• A belief that freedom can’t be achieved by a police state monitoring and destroying threats before they happen (the Truth in opposition to the Lie). Steve’s current Normal World is a shaky one, in which he is increasingly uncomfortable with the jobs SHIELD is asking him to do, supposedly in the name of freedom. Almost right away, he is shown distrusting the motives of those who are using him as a weapon to achieve their own ends (Characteristic Moment). After he learns what Fury has up his sleeve, he knows he can’t maintain his Truth if he remains in SHIELD, and he spends the bulk of the First Act contemplating simply walking away. (Captain American: The Winter Soldier)

Further Examples of the First Act in a Flat Character Arc

True Grit by Charles Portis: Mattie Ross is a beautiful example of a static character who bends the world around her. She never wavers from her adamant belief that justice is worth pursuing and even sacrificing for, and that a careless attitude about social justice can only create anarchy. That belief is challenged throughout by murderers, thieves, well-meaning townsfolk, and even her own lawmen allies. Her Normal World is introduced as a stark, cruel frontier, in which justice is too often sacrificed or compromised for convenience’s sake. The world in which she lives is gray; Mattie, in contrast, is as black and white as they come. From the very beginning, she sets out with the goal of bringing her father’s murderer to justice, and when, throughout the First Act, she finds the institutions of justice opposing or hindering her progress, she becomes increasingly determined to circumvent them altogether and get the job done herself.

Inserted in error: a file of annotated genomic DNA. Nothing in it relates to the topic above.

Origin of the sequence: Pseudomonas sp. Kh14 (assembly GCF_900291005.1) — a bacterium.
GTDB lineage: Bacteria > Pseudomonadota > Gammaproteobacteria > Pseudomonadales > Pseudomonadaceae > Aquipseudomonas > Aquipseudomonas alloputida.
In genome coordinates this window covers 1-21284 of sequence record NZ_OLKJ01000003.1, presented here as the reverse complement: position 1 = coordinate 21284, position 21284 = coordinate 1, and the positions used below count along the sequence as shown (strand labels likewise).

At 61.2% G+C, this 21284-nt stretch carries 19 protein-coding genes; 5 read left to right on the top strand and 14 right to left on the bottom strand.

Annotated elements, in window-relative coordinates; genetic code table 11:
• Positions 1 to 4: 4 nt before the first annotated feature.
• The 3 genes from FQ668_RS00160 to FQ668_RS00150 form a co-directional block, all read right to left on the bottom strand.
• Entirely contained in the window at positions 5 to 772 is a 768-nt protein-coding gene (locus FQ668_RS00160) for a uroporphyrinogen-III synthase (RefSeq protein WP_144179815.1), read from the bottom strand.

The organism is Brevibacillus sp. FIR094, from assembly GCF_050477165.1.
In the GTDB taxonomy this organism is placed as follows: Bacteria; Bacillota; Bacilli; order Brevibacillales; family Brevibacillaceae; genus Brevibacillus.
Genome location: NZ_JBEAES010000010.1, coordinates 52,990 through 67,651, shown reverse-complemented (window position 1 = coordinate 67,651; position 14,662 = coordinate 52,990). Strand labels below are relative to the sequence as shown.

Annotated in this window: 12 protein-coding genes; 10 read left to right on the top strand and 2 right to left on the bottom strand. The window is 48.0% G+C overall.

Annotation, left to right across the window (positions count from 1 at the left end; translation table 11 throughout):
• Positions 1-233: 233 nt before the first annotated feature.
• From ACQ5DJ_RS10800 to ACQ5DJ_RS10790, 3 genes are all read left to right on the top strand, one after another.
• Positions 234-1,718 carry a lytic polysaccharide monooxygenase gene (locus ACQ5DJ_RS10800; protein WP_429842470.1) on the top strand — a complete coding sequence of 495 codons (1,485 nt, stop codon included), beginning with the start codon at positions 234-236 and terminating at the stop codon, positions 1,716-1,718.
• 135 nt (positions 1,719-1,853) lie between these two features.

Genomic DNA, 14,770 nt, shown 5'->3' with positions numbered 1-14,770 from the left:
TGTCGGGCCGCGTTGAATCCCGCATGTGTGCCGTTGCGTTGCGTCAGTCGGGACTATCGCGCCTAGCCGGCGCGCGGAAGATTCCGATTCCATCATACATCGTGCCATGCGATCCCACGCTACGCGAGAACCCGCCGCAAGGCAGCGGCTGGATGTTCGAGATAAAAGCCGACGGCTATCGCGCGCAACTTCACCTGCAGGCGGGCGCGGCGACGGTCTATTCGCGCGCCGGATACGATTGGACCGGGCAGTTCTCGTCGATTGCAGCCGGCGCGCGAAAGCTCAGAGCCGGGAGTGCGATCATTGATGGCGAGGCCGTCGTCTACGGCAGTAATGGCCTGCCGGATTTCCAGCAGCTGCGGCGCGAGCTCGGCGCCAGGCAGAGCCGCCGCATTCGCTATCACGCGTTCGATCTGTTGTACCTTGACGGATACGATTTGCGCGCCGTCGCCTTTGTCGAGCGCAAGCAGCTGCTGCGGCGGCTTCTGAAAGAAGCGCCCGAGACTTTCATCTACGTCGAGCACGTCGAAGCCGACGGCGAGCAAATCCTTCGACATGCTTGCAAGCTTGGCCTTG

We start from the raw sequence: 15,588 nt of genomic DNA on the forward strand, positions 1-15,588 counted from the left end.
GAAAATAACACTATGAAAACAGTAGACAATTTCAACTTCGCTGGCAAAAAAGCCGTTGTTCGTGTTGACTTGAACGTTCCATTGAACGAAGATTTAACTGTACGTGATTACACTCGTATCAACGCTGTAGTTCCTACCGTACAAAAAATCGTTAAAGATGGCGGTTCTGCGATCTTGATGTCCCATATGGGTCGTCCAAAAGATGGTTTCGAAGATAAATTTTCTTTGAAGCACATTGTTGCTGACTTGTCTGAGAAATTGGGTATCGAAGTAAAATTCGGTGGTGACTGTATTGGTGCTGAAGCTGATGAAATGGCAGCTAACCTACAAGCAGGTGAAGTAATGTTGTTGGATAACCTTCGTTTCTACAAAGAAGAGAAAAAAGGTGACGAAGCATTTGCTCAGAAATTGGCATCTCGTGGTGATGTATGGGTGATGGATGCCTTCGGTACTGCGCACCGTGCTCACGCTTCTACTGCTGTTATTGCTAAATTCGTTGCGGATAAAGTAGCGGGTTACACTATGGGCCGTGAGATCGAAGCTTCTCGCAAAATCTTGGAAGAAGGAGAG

Batman Begins directed by Christopher Nolan: Within the flashback sequences in the First Act, we actually get to see Bruce Wayne undergo a mini-change arc in which he is brought to realize the truth of Rachel’s words, that “justice is about harmony. Revenge is about you making yourself feel better.” However, within the “real-time” chronology of the First Act, Bruce is already committed to this Truth: he just needs to be shown a way to implement it. His Normal World is a glittering façade of wealth that hides the rotten epicenter of Gotham’s corruption. After being rescued by Ducard in the opening sequence, he spends the First Act equipping himself to fight that corruption—only to learn the true depth of the stakes when it turns out that the Lie has infiltrated even the League of Shadows.

Questions to Ask About the First Act in a Flat Character Arc

1. What Truth does your character already believe at the beginning of your story?

2. Does he have a Ghost in his backstory that prompted this belief?

3. What Lie, as represented by the antagonistic force, will he have to fight?

4. Does his Normal World represent the Truth he will be fighting to protect—or does it represent the Lie he must overthrow in order to establish the Truth?

5. If the former, how can you illustrate the encroaching threat of the Lie upon that Normal World?

6. When will your protagonist first become aware of the threat of the Lie?